Statutory Demands pursuant to the Corporations Act are a mechanism available to creditors for the payment of debt. Upon the expiry of a Statutory Demand, the Corporations Act presumes that the company is insolvent and allows the entity making the demand to apply to the court for their winding up on grounds of insolvency.
Being served with a statutory demand does not mean that you will be presumed insolvent if you cannot pay the debt within 21 days as they can be withdrawn or set aside in circumstances where they do not comply with the Corporations Act or the Corporations Rules.
Below are six common defects seen in Statutory Demands which either together, or on their own, can make them defective to the extent that a creditor cannot rely upon them to apply for the winding up of a debtor company on the basis of the abovementioned presumption of insolvency.
The courts have held that statutory demands are not debt collection tools to be used to apply pressure to debtors to pay outstanding amounts and as such, in circumstances where there is a genuine dispute as to the amount or existence of the debt a Statutory Demand should not be served.
Courts will, subject to some exceptions, set aside a statutory demand where a debtor can sufficiently establish a genuine dispute to an amount contained within a statutory demand.
Incorrect identification of debtor or creditor
On its own, the incorrect identification of a debtor or creditor, by name or Australian Company Number, is not sufficient to set aside a Statutory Demand, particularly when the debtor makes an appearance to defend the proceeding.
However, it may give the debtor grounds to have the Statutory Demand set aside in attempt to delay proceedings or increase costs for the creditor.
The Statutory Demand describes an incorrect amount is owing or gives as poor description of the amount owing
This is a ground which on its own can have a Statutory Demand set aside. The recipient of a Statutory Demand is entitled to know exactly what it owed to whom, and how the debt might be discharged. For example:
- Miscalculating interest that may be owed;
- Overstating the debt wilfully or vexatiously; or
- Not particularising sufficiently the individual debt or debts.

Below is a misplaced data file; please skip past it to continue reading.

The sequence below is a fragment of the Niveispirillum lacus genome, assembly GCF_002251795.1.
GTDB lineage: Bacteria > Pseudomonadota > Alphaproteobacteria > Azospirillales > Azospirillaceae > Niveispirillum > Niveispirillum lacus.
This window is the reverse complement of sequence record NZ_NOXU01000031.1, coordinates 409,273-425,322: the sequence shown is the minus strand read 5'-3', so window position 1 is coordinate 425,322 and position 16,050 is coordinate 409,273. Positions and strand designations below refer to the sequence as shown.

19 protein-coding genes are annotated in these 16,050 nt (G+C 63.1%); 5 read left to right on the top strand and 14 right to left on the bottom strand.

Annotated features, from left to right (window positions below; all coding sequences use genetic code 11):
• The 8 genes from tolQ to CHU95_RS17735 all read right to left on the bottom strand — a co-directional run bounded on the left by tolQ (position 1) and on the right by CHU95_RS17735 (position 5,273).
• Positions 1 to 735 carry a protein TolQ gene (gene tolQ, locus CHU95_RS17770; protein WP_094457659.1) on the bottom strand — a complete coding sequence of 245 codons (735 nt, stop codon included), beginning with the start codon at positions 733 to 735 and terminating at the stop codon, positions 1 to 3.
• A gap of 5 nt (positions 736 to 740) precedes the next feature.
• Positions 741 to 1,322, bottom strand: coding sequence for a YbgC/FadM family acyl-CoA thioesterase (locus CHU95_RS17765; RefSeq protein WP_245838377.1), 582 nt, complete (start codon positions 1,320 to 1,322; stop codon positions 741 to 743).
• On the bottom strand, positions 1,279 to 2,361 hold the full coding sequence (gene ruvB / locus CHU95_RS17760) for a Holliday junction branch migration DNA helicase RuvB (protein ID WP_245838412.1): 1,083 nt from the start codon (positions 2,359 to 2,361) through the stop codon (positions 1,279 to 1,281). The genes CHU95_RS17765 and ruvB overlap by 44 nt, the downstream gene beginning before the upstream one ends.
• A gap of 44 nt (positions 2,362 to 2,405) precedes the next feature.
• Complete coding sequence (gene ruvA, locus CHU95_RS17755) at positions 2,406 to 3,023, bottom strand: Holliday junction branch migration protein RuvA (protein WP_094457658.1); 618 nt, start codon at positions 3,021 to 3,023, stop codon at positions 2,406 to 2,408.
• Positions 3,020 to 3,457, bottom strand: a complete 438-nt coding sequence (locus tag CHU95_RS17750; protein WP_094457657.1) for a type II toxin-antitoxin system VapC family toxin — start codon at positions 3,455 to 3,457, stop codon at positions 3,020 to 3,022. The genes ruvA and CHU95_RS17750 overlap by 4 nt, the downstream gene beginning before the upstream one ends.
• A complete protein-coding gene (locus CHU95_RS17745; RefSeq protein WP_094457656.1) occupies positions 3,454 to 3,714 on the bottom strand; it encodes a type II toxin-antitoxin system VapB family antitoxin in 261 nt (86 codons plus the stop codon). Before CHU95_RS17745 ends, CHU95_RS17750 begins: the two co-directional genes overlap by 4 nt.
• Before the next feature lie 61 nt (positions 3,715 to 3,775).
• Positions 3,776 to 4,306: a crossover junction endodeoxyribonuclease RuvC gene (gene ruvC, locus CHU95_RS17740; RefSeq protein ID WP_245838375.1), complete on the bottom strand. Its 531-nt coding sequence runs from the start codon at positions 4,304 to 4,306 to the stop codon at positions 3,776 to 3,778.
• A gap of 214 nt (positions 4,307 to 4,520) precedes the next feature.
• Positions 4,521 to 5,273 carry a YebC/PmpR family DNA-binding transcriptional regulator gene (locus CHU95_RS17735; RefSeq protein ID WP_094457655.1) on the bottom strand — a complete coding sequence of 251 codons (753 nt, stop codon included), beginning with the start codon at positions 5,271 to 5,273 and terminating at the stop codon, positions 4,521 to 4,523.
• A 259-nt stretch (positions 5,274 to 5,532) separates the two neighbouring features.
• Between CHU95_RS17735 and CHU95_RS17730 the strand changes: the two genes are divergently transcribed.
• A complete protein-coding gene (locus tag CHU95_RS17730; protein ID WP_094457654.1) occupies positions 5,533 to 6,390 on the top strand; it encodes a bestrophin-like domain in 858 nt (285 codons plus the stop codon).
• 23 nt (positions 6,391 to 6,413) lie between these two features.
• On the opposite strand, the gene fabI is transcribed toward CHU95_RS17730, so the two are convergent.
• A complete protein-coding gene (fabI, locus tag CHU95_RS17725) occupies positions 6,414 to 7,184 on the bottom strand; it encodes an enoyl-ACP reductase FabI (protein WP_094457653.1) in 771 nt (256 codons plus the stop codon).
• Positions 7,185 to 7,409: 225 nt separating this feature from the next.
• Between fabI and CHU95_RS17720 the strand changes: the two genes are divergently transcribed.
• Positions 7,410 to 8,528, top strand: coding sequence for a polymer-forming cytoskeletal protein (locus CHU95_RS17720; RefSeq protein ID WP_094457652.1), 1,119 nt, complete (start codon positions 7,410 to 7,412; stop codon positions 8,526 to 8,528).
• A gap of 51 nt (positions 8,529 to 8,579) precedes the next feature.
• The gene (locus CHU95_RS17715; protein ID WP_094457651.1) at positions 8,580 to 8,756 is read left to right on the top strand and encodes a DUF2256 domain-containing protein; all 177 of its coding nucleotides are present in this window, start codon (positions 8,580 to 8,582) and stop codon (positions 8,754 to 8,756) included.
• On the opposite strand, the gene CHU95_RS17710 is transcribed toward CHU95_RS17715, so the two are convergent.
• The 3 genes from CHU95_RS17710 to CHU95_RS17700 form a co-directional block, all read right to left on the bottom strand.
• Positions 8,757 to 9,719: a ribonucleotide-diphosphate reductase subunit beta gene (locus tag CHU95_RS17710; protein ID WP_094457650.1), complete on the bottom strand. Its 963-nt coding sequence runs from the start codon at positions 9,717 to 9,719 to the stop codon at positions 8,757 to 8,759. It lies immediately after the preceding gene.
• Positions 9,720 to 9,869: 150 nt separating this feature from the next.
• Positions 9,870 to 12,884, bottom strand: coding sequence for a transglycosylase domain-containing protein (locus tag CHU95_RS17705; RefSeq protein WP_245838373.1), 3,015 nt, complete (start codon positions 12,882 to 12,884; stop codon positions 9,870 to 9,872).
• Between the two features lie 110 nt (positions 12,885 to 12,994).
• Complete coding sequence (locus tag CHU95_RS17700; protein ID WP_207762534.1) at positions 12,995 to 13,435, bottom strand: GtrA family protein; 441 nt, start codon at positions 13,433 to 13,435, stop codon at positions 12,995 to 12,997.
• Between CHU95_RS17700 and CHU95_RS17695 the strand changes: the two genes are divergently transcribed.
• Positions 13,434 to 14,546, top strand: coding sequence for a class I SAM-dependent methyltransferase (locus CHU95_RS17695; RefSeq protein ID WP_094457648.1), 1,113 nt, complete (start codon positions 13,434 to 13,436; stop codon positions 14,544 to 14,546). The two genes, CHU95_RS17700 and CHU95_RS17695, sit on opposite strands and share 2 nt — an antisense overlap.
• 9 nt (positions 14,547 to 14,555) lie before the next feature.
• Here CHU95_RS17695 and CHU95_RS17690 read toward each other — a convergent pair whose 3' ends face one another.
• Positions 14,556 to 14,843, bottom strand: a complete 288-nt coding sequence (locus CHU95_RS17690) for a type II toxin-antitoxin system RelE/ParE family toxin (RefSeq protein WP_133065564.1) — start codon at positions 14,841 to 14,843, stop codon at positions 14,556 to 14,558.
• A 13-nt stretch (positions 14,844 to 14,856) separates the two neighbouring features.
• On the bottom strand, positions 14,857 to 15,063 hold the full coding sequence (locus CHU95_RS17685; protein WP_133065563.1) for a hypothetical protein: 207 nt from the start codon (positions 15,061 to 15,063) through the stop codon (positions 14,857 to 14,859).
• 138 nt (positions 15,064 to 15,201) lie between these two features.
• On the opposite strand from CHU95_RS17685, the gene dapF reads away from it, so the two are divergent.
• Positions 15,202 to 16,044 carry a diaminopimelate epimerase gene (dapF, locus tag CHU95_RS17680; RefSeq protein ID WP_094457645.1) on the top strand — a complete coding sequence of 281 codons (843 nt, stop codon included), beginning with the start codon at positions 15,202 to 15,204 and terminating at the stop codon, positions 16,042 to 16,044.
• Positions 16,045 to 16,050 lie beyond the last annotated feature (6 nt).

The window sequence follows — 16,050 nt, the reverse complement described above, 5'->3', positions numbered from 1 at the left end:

All of the above may be grounds on which a Statutory Demand is set aside because of a wrong or poor description of the debt.
As a debtor must be a registered company pursuant to the Corporations Act, a common method of service of Statutory Demands permitted is to post the Statutory Demand to the company’s registered office.
A debtor should always keep in mind that this method of service is strictly a deeming provision and as such is capable of rebuttal. On its own, this issue can prevent a creditor applying for the winding up of a debtor, particularly in circumstances where the address has not been described accurately in correspondence enclosing the Statutory Demand.
Affidavits in support of Statutory Demands
Statutory Demands can be served on debtors on the basis of non judgment debts. They require an Affidavit in support of the debt to be served with the Demand.
A common basis upon which non defective Demands are set aside is when supporting Affidavits are defective.
Examples of defective Affidavits are:
- The Affidavit fails to comply with the court rules;
- The failure to include the words “due and payable” in the Affidavit accompanying the Statutory Demand; and
- There is no affidavit at all.
Part payment of judgment debt
In circumstances where a Statutory Demand is based upon a judgment debt, generally no supporting Affidavit is required. However, in circumstances where part of the judgment debt has been paid by the judgment debtor and the creditor issues a statutory demand in the full amount of the judgment without providing an Affidavit in support deposing to the varied amount that is owing, the courts will set aside a Statutory Demand on this basis.
Where to from here?
If you have been served with a statutory demand recently and you can see any or all of these defects above, you should see your solicitor for appropriate advice. It may be that it is improper for a creditor to issue a statutory demand and as such they must rely on more traditional methods of debt recovery through the courts.